Chinese vessels in Philippine waters: Who’s keeping score?
When Defense Secretary Delfin Lorenzana faced the Senate budget panel on Monday, September 30, Senator Panfilo Lacson asked him whether the defense establishment had a “counterstrategy” to China’s “cabbage strategy” of swarming the Philippine outposts in the West Philippine Sea with different kinds of vessels to make access difficult, if not impossible, for Filipinos.
“Are we encountering problems in our resupply?” Lacson asked, pertaining to whether the Philippine Navy is able to bring food, water, and other necessities to the marines stationed among the 9 Philippine-held islands and reefs in the Spratlys – the Kalayaan Island Group.
Lorenzana said there was "no problem."
"I think before the President took over in June 2016, mayroong problemang ganoon (there was such a problem). But after that, our resupply can go there unimpeded by the Chinese Coast Guard or the Chinese PLA-Navy,” the defense chief told Lacson and the other senators on the panel.
But, actually, there was – is – a problem.
Last May 14, a China Coast Guard (CCG) ship with bow number 3305 blocked the route of 3 Philippine civilian vessels on a resupply mission to the grounded ship BRP Sierra Madre on Ayungin (Second Thomas) Shoal, according to a report by the Department of National Defense (DND) itself.
In fact, China “regularly deploys at least one CCG vessel perceived to be monitoring the activities” around Ayungin Shoal, “including the arrival of Filipino fishing boats as well as the Rotation and Reprovision mission of the Philippine Navy,” said the same report, submitted on September 13 to Bayan Muna Representative Carlos Zarate. The representative had requested for a definitive account from the DND, following piecemeal revelations about intrusions of Chinese vessels in Philippine waters.
The Asia Maritime Transparency Initiative (AMTI) of the Washington-based think tank Center for Strategic and International Studies (CSIS) corroborated this in a separate report published on September 26.
"Far from being unusual, the [CCG ship] 3305’s deployment around Second Thomas (Ayungin Shoal) was part of a regular pattern of near-constant CCG patrols near the [BRP] Sierra Madre,” the AMTI report said.
Satellite tracking of two other CCG ships showed their paths criss-crossing Ayungin Shoal and brushing by BRP Sierra Madre several times in July and August.
A detail of the Philippine marines is stationed in the World War II-era ship that the Navy deliberately grounded in 1999 to guard Ayungin Shoal after China occupied Mischief Reef, which lies 20 nautical miles away.
During Monday’s budget hearing for the DND, Lorenzana told the Senate panel that a CCG ship was yet again spotted “4 to 5 nautical miles” from Ayungin Shoal, according to a report Lorenzana said he received just the day before.
There was no surprise from the panel, because the China Coast Guard has become a constant presence near Ayungin Shoal and in other parts of the West Philippine Sea, like Panatag (Scarborough) Shoal.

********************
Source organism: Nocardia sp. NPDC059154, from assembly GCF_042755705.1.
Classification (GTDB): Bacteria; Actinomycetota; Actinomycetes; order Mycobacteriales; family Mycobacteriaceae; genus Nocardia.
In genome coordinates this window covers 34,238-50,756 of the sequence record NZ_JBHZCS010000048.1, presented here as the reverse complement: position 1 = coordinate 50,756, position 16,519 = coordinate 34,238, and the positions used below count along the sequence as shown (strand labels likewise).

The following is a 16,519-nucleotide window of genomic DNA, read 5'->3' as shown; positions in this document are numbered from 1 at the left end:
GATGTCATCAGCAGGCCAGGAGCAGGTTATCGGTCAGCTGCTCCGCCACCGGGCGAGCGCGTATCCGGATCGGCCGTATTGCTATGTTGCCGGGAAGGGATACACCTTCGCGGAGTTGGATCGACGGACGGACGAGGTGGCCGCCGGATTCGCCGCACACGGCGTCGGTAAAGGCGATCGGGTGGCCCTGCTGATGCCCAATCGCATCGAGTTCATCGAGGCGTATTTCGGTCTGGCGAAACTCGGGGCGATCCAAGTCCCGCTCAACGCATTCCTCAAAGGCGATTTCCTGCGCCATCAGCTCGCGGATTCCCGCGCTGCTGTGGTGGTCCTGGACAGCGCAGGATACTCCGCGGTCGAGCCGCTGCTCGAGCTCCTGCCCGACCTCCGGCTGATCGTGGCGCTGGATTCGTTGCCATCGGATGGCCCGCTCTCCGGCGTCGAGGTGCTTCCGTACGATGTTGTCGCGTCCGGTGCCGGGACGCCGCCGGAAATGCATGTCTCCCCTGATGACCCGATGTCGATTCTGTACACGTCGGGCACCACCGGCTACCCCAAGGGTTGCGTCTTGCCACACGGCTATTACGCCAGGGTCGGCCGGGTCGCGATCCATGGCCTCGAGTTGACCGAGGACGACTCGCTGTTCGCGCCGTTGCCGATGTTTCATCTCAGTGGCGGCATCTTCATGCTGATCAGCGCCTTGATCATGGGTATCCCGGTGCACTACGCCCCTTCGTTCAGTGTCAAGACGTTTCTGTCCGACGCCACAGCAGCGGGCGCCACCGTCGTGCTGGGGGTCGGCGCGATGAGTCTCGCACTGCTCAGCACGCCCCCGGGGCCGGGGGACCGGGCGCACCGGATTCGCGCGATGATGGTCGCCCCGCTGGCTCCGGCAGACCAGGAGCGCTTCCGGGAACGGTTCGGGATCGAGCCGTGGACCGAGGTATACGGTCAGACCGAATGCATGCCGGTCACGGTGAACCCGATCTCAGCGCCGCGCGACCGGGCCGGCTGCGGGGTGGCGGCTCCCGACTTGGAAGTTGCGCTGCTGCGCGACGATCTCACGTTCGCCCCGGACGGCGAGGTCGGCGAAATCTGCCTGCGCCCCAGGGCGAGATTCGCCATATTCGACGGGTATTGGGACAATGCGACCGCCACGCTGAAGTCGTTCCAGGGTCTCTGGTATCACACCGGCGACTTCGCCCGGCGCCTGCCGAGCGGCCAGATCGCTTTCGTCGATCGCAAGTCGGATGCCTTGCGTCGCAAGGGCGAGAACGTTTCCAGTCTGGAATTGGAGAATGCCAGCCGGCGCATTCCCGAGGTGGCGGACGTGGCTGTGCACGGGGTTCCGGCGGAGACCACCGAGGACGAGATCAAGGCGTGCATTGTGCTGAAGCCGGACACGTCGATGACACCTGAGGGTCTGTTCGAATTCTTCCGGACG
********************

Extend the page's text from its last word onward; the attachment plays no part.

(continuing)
'Liaoning' or not
There did not appear to be a “counterstrategy” to speak of, so the conversation between the senators and the security officials moved on to monitoring and protesting Chinese incursions in Philippine waters.
Chinese coast guard and fishing vessels have been loitering in the West Philippine Sea since the Panatag Shoal standoff in 2012. What grabbed Filipinos’ attention in July was news of a Chinese warship passing through Sibutu Strait in the waters of Tawi-Tawi province.
On July 19, Supreme Court Senior Associate Justice Antonio Carpio told a forum of students at the University of the Philippines Diliman that he had it on good authority that the Chinese naval aircraft carrier Liaoning had traversed Philippine territorial waters quite recently.
Lorenzana denied it at the time, saying there was no such report from the marines, and that there was such a thing as “innocent passage” of foreign vessels afforded by international maritime law.
A week later, however, the defense chief revealed that 4 Chinese warships had, in fact, passed Sibutu Strait since February, but none of them was an aircraft carrier.
Liaoning or not, Lorenzana’s revelation raised questions about the Philippines’ capability to safeguard its maritime domain, especially because he said the Chinese Navy should have given prior notice of their passage.
Then the plot thickened. The Armed Forces of the Philippines (AFP) units in western Mindanao and Palawan started releasing more reports of Chinese warships passing Philippine territorial waters.
By mid-August, at least 13 instances of such incursions had been reported by Lorezana and the military.
The question then became whether China had violated Philippine sovereignty with those intrusions, or if they qualified as “innocent passage.”
The reports appeared to have caught the government by surprise, and President Rodrigo Duterte even ordered foreign vessels to seek permission before entering Philippine waters or else be driven out by the Philippine Navy.